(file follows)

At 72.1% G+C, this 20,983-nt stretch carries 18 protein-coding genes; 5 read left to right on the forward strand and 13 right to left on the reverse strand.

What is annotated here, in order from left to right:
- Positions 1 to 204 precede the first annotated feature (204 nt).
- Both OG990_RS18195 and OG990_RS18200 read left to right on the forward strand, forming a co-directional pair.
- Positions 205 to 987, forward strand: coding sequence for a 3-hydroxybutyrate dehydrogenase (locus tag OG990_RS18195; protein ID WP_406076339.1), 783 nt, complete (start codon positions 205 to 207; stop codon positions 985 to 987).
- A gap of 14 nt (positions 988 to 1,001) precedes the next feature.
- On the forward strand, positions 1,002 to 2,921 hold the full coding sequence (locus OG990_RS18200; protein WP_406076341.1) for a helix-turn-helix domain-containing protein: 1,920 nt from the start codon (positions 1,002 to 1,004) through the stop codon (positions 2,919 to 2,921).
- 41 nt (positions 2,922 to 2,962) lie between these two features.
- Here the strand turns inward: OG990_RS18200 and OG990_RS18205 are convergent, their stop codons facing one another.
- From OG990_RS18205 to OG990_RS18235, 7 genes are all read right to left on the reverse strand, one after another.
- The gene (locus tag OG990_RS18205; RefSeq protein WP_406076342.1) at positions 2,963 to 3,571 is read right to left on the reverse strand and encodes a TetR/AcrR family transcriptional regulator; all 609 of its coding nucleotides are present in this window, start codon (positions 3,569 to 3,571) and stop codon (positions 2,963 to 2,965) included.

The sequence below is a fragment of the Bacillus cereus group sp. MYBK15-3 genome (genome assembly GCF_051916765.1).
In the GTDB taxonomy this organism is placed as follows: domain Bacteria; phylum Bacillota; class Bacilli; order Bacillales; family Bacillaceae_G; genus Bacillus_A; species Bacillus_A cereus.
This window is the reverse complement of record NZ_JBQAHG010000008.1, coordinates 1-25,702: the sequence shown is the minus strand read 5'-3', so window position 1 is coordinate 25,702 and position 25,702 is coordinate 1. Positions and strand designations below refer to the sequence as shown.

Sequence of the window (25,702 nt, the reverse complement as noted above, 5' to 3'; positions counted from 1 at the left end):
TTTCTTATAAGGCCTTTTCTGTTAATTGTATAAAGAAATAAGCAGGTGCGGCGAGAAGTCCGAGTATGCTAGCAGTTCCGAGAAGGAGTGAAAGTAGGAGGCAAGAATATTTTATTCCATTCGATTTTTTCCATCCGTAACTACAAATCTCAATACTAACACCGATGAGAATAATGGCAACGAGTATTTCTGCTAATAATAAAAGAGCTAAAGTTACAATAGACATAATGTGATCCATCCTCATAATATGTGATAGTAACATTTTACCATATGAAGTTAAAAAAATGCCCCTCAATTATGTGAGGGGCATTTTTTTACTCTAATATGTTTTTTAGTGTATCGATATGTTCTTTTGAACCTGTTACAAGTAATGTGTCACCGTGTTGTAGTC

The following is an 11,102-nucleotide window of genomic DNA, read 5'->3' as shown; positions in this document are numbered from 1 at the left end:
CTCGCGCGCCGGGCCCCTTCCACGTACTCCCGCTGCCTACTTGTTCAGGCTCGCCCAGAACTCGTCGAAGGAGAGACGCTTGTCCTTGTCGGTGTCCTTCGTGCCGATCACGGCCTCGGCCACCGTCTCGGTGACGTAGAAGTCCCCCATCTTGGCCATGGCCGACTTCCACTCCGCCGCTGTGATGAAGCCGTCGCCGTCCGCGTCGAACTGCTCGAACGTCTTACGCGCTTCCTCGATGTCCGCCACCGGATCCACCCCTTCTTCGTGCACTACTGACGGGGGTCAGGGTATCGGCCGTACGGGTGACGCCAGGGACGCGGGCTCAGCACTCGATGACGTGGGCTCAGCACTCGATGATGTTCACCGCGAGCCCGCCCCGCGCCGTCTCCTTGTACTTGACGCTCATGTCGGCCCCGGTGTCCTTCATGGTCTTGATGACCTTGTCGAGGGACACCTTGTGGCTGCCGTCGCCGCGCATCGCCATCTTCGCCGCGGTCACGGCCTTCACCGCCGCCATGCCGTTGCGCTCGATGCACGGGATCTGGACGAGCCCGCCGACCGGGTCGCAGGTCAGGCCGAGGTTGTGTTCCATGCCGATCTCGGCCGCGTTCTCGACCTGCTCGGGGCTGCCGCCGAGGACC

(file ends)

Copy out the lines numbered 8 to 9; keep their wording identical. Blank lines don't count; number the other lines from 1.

- 41 nt (positions 2,922 to 2,962) lie between these two features.
- Here the strand turns inward: OG990_RS18200 and OG990_RS18205 are convergent, their stop codons facing one another.